For the last 2 recessions, we almost anticipated them; we knew they'd hit hard but at least we could foresee them. I was in Australia during SARS, the fear then and now

In 2008, the day everything crashed, we had contingencies we could kick in but now, there’s so much uncertainty. At the end of the day, we’re glad that people still trust our brand — that our food continue to meet their expectations, it’s our brand promise that’s keeping us strong over the years.

11) What was most effective for you in riding through Covid-19?
While SARS was really bad for Singapore and we’ve had our close shave, it was indeed troubling going into COVID-19 with 2 outlets, yet this rebranding builds on our reputation and has actually put us ahead, in a better position to move forward so we’re able to weather this storm better.

We worked on this project in the last quarter of 2019, with an opening in January 2020 so when COVID-19 hit, our branding and marketing efforts were at its peak, and that carried over into the people’s mind space. As much as we lost the ability to serve food within the restaurant, we overcame that by quickly capturing demand for delivery with quality of food and continued with our marketing efforts.

12) How do you intend to maintain the integrity of the brand?
Periodically, we have to keep the brand fresh — that’s my biggest worry now, how to keep ourselves current and stay relevant. We have survived the past 25 years on the strength of our dishes but for the next 25 years it’s a different playing field. We have to watch the trends and understand the changing behaviours, while still keeping a watchful eye on what we have — not to take past successes for granted. One example is that we’re building stronger relationships with our suppliers while bridging new ones to access the freshest ingredients for our diners.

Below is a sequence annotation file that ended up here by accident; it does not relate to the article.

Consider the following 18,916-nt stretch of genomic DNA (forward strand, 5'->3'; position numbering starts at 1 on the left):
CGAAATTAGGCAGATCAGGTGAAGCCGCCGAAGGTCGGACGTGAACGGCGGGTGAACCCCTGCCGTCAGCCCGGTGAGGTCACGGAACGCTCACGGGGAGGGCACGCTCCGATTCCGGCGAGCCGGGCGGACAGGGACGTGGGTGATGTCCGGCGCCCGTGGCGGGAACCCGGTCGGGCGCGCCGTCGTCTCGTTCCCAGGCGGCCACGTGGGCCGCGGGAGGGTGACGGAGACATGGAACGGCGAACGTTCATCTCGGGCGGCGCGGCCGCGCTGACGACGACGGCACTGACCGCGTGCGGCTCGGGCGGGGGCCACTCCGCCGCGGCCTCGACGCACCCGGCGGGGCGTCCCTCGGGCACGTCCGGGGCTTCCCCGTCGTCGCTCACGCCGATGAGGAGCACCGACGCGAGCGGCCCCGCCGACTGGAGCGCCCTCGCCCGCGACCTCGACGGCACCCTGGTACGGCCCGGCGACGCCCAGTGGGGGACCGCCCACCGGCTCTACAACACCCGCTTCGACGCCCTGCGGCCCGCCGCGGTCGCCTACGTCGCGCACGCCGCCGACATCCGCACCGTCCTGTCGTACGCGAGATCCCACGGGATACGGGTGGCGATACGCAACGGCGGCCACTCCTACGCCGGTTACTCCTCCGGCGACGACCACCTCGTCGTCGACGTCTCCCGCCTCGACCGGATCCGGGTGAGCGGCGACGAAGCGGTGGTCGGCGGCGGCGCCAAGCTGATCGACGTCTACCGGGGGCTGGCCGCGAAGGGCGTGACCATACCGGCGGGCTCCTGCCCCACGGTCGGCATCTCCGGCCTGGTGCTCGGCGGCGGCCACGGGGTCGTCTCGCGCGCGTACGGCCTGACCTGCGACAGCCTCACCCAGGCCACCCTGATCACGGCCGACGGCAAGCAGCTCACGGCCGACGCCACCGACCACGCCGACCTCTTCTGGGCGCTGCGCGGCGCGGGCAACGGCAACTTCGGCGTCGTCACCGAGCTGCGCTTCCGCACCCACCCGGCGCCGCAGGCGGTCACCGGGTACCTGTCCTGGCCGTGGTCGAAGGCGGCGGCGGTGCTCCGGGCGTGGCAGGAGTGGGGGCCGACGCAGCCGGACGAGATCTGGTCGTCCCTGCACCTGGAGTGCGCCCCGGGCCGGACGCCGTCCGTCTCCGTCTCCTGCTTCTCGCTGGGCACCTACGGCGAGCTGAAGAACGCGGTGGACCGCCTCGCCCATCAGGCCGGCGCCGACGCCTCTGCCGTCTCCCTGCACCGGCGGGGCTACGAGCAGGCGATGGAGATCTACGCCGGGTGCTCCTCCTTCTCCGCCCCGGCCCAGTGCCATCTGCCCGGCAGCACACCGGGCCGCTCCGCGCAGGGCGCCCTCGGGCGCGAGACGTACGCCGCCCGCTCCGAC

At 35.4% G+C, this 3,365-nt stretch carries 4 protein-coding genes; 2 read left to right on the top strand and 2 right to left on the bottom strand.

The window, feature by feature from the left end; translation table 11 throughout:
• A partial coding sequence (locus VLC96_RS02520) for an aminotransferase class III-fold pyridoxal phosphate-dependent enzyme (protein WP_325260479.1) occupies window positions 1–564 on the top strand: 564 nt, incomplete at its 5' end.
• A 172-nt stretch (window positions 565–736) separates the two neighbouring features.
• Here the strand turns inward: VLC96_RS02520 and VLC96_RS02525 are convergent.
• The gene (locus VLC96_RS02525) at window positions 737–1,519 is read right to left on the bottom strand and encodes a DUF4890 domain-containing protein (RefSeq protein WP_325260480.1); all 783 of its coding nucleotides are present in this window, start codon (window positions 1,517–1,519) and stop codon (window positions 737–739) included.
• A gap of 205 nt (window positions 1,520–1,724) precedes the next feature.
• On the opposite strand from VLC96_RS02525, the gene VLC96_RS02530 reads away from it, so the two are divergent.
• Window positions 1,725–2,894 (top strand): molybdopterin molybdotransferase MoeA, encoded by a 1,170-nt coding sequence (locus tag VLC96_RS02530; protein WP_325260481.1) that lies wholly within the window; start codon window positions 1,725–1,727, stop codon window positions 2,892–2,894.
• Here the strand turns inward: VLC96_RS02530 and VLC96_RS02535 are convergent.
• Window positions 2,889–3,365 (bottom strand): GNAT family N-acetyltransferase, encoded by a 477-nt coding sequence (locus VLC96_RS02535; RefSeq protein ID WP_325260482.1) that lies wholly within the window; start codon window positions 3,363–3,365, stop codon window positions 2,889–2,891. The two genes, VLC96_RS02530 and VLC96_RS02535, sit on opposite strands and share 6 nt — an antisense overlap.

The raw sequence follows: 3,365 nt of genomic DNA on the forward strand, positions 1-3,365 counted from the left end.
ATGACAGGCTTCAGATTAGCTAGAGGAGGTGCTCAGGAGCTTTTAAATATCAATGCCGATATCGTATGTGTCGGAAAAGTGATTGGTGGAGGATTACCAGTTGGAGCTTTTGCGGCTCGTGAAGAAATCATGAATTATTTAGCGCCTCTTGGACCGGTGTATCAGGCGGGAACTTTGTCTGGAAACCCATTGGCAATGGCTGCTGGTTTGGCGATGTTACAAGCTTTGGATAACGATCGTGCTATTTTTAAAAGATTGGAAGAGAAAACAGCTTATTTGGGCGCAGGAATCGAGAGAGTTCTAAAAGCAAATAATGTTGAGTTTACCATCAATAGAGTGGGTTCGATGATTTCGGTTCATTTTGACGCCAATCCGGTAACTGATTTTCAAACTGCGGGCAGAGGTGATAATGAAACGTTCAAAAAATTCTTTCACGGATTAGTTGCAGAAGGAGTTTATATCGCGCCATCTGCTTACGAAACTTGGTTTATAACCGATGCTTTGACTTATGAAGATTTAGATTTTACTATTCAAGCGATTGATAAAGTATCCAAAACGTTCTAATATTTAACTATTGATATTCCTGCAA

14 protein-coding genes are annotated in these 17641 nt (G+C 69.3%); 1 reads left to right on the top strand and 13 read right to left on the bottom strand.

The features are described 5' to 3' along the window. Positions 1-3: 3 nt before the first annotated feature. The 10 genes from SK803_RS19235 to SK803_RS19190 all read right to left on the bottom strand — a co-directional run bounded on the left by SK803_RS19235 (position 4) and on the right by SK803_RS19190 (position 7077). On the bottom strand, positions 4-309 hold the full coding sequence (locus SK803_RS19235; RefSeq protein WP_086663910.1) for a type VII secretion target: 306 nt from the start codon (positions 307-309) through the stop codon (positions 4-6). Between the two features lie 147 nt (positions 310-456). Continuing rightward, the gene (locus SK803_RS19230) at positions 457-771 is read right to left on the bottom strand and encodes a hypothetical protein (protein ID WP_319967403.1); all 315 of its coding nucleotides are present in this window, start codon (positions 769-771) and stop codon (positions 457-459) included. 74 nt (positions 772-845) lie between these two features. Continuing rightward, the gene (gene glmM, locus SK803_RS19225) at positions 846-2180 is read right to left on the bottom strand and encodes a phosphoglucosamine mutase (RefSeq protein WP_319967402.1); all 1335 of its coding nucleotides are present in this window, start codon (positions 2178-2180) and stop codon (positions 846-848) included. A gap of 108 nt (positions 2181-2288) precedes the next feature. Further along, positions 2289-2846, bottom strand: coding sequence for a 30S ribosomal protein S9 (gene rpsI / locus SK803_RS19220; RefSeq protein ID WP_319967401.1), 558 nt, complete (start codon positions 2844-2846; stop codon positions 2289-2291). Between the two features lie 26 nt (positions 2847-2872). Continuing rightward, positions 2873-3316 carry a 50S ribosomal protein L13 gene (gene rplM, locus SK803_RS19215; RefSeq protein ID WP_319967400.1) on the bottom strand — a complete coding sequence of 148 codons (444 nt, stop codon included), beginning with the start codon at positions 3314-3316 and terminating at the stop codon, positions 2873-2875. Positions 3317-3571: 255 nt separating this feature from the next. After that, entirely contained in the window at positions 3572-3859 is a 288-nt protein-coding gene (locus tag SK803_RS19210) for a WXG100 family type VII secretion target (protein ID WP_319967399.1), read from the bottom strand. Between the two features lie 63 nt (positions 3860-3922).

Over the last 5 years, no, in this last year alone, the landscape has shifted so much. Especially with the rebrand, it has reinvigorated and changed our customer profiles; attracting new audiences. Now people are even comparing us with VioletOon and Candlenut; that’s what the rebrand has helped us achieve — a better brand position. Especially significant since our brand has never been in that consideration set. We’ve distanced ourselves from our lower-priced competition!

13) What new challenges do you see for brands, looming on the horizon?
There’s an ever-growing number of new entrants in the F&B space and the Peranakan space. Our biggest hurdle would be to maintain our little corner of the market that we have built over the years. Picking our battles when we compete. In this age of start-ups, where branding efforts sometimes outpace the quality of the product. It is important to ensure that the quality of the product matches the branding.

14) Any advice for young brand managers, or business owners, especially in these tough times?
First things first, COST. Always manage your cost. When budgeting for things, add in a buffer, 10-15%. never cut it razor-thin. Always have a buffer for you to wiggle in.

15) Last burning question… How in the world did you end up choosing us, over all our very talented competition? 
When I first met the team, I had a crazy idea that would change the way we approached coffee drinking. Ultimately, after doing more research, the idea didn't make sense financially. I liked Somewhere Else's previous works and it really resonated with what I wanted with The Blue Ginger rebrand.